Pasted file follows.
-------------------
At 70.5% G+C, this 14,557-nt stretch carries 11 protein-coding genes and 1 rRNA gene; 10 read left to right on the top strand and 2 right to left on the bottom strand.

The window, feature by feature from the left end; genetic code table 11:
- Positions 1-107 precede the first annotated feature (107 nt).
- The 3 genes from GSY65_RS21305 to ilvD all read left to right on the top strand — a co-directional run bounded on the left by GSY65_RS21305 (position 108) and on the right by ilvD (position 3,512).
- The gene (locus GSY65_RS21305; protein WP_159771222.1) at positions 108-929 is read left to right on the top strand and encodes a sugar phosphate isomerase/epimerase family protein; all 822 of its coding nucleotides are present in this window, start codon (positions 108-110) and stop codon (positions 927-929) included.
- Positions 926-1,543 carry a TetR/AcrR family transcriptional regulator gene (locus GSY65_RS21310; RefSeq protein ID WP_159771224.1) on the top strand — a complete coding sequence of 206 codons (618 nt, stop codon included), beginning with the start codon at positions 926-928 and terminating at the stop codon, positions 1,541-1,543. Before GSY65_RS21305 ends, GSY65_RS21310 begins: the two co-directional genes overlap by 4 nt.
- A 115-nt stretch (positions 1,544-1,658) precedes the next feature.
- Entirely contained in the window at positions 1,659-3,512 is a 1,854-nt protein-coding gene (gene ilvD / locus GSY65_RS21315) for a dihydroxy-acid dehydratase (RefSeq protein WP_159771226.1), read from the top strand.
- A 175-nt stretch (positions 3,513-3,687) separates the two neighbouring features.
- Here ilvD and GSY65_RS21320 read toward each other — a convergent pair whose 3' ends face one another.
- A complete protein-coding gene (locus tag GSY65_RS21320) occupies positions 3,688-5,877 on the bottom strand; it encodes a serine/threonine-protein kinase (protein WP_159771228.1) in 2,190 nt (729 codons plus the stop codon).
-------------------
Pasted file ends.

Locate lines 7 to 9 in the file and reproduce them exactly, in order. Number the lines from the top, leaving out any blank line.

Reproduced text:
- A 115-nt stretch (positions 1,544-1,658) precedes the next feature.
- Entirely contained in the window at positions 1,659-3,512 is a 1,854-nt protein-coding gene (gene ilvD / locus GSY65_RS21315) for a dihydroxy-acid dehydratase (RefSeq protein WP_159771226.1), read from the top strand.
- A 175-nt stretch (positions 3,513-3,687) separates the two neighbouring features.